Ryan Moon’s first four months working at the Greater Des Moines Partnership have been busy. First, the Partnership hosted out-of-town media descending on the city for the 2020 Iowa caucuses, when state Democrats ran into technical challenges and delayed reporting results. After that, barely a month went by before metro businesses were faced with vital changes to operations in response to the COVID-19 pandemic. 

In less than a year, Moon’s job duties as public policy manager shifted from connecting lawmakers and small businesses in person to translating the rapidly shifting policy introduced at a state and federal level for small businesses operating in survival mode. 

“My passion [after] working with chambers -- a lot of times you deal with those less than 25 [employees], less than 50 employees who really can’t afford lobbyists, or a policy expert or lawyer to [say], ‘Hey, I have a question, can you just deal with this?’ ” Moon said. “I’m here to help every size of business, but the businesses that need us the most are the ones that are looking to survive the next couple of weeks, the next couple of days.” 

What was your background before the Greater Des Moines Partnership?
After I graduated from Northern Iowa I got a job working as a clerk at the Iowa state Capitol building and did that for a couple sessions. Then I got a job to go work at a private strategy firm in Washington, D.C., so I moved out there for a couple of years to do that. Afterwards I got a job at the Urbandale Chamber of Commerce, worked there a little over two years, and this position at the Greater Des Moines Partnership opened. 

[At] the chamber, I worked with the Partnership a lot. The incredible staffing that they have, the resources they can provide back to the community as a whole really collected my interest. I’m someone who absolutely loves Des Moines, and as someone who moved away … to live on the East Coast for a little bit made me appreciate what we have here even more. Once that opportunity came up to really advocate at a regional base … this honestly formed as the perfect job for me.  

What does your role look like?
I work with our senior vice president of government relations and public policy, Andrea Woodard, and my job is to really help support the policies that the Partnership is advocating for and supporting. I do that by researching policies and setting up events, whether that’s our annual fly into D.C. or day on the [Capitol] Hill. I have also developed some of our federal policy with our government policy committee. 

Obviously with a lot of my job dealing with legislative events, we’ve been trying to adapt [to COVID-19 social distancing]. Right now we’ve postponed our May D.C. fly-in, so we’re looking at a later date. But also trying to think of maybe doing a virtual fly-in -- being creative and turning our events virtual. The big thing I’m doing right now is really trying to help businesses and the Des Moines community wherever we can. The small businesses right now, they’re not really focused on truly understanding every piece of the CARES Act, the phases that it is going through. So Andrea and I are thinking of people to come and explain it better -- we had a webinar with an incredible person from the U.S. Chamber of Commerce come on and explain to members all the phases … and what does that mean for your small businesses.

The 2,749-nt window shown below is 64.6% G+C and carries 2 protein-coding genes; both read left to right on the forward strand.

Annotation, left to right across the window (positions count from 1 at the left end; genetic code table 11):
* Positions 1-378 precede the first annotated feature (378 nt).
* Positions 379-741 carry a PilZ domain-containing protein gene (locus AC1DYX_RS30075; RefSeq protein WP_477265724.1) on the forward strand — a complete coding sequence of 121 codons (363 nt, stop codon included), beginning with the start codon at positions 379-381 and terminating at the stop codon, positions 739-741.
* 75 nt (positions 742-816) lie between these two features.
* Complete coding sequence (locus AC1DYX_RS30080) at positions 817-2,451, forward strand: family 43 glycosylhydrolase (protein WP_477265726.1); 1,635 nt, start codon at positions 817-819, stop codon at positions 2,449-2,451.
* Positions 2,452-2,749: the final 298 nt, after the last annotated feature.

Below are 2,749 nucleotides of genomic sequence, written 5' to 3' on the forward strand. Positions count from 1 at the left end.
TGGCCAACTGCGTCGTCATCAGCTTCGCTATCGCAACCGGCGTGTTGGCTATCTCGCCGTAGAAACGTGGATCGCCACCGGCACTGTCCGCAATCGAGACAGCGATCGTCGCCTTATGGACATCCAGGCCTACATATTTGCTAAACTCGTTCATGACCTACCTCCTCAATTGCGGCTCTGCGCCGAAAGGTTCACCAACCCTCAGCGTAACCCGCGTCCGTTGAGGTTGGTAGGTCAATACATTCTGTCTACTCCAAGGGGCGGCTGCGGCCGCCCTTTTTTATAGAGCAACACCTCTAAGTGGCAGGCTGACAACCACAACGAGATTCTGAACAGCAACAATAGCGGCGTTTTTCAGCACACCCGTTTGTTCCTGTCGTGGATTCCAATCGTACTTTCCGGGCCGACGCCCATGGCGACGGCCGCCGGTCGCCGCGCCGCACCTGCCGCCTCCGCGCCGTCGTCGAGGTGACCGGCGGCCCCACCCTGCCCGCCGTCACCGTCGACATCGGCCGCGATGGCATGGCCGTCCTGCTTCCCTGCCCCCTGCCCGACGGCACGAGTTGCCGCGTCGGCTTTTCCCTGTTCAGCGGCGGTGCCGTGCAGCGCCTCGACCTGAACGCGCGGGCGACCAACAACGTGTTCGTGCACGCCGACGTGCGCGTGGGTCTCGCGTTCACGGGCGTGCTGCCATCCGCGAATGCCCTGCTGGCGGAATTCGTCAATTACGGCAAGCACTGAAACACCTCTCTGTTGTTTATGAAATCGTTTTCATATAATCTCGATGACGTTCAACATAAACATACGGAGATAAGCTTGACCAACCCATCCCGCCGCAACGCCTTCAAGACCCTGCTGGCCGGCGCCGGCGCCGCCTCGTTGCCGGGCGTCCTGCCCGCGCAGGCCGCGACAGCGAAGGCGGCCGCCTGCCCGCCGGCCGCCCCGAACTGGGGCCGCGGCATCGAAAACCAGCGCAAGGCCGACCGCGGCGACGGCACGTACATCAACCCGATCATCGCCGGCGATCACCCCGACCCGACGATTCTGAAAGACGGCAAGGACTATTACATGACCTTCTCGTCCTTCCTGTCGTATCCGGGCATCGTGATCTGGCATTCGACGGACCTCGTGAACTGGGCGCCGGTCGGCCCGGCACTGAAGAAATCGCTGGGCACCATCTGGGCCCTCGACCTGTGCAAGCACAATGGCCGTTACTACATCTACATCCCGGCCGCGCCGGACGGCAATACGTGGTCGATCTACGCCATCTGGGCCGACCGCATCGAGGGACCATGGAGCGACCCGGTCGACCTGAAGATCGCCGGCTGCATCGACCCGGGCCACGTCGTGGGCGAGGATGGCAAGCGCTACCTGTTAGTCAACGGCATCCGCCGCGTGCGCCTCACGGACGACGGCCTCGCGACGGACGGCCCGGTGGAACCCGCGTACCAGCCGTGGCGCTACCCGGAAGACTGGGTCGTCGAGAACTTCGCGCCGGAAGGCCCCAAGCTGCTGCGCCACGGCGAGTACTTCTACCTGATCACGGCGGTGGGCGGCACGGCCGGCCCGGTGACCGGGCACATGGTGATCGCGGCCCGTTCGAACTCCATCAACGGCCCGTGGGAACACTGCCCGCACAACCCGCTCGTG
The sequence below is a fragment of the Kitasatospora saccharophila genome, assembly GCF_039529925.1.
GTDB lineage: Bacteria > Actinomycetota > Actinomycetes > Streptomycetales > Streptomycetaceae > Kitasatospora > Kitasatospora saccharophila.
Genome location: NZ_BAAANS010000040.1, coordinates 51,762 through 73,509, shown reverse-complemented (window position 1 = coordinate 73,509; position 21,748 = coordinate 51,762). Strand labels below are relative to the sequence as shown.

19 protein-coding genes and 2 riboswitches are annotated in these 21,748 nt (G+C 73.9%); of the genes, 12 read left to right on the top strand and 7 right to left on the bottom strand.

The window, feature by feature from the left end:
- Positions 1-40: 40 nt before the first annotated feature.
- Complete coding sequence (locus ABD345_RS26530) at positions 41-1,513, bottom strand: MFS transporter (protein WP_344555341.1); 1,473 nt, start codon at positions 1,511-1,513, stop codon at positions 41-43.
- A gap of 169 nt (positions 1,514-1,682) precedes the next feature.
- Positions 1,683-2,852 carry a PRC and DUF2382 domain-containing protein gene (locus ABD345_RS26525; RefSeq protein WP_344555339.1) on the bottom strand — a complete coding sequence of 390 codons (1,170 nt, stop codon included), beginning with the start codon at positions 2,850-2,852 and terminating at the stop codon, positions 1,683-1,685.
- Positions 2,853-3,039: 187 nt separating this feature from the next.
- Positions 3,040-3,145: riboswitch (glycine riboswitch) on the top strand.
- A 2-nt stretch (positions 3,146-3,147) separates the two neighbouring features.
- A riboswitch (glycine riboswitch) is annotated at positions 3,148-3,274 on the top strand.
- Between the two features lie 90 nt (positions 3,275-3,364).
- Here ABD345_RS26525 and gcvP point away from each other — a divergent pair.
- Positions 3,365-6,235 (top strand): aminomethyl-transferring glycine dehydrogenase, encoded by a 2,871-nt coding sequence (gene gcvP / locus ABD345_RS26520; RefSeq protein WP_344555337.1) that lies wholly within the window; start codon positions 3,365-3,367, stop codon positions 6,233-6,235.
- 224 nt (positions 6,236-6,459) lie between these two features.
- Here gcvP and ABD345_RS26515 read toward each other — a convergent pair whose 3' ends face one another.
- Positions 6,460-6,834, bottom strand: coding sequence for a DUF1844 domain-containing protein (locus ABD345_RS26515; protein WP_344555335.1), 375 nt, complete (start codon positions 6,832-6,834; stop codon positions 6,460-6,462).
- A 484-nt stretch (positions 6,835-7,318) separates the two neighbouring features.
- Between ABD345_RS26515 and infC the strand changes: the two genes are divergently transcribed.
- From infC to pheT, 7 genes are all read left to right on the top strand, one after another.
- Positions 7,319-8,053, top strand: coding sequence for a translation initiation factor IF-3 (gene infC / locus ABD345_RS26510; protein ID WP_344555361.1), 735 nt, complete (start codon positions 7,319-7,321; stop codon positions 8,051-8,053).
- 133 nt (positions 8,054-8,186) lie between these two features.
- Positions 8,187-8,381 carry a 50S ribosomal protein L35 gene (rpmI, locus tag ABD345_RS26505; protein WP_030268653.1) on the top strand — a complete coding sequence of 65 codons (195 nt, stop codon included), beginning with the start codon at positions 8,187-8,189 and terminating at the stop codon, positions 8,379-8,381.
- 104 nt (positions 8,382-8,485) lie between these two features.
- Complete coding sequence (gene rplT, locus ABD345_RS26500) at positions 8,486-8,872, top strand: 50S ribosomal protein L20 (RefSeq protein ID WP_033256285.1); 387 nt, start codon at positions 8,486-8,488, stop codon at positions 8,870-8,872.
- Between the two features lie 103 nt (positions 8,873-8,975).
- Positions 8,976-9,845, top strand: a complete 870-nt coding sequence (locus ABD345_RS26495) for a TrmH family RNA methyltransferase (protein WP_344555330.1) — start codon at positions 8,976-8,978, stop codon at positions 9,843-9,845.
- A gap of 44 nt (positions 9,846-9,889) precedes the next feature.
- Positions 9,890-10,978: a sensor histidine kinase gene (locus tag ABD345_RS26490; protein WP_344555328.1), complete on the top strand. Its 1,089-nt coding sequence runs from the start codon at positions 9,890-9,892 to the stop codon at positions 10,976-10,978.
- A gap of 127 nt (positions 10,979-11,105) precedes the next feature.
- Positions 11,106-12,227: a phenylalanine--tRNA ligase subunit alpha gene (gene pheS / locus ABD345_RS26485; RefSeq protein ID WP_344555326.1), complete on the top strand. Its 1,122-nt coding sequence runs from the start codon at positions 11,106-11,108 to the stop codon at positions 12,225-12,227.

We are updating a COVID-19 resource page, where, honestly, I’m updating that daily with everything that’s going on in the state of Iowa, and in the country and on a local level. 

The biggest need has been the CARES Act, what’s all in it, what it looks like. … That’s been a lot to understand. I think phase three of CARES Act had like 890 pages. … We do whatever we can to make sure we understand everything, but also some of the things that the governor has put out there -- what does that mean, what are essential businesses. … We have the resources to reach out to the governor and her staff, or our U.S. senators or representatives, and better ask those questions. 

What’s the best piece of advice or feedback you’ve received in your career?
Opening up, listening to everyone around you. … If you’re in a room with a meeting, just trying to go around and get everyone’s feedback at the table, because people provide experiences from all different backgrounds, ideas, and being able to capture some of those can really help exceed organizations and businesses. 

What’s a goal you have for this next year?
My goal is to be that resource for people in the community to look for. Hopefully at the end of this we’ve done everything in our power to keep as many businesses open, as much cash in people’s pockets as possible so we can be that recession-proof city -- DSM Strong is what we’re trying to remain. I hope at the end, people look at the Partnership and the policy team, Andrea and I, and say, “You know, if it wasn’t for you guys, I don’t know where I would be.” I want to make sure we exhaust everything we can to succeed in doing that. 

I always try to remain positive in all of this. … Your mental health is extremely important to focus on in a time like this. Mental health is still a stigma, in a way, and I wish a lot more businesses would focus on that. I’ve been blessed to be in an organization that is focused on that, and [have] a supervisor who’s checking in, asking, “Where are you at, how are you feeling today?” I think focusing on the positives and mental health of your employees is very important right now. In the end, we’re going to get through this, we’re going to learn a lot and be better prepared for the next disaster, whether it’s more local or national.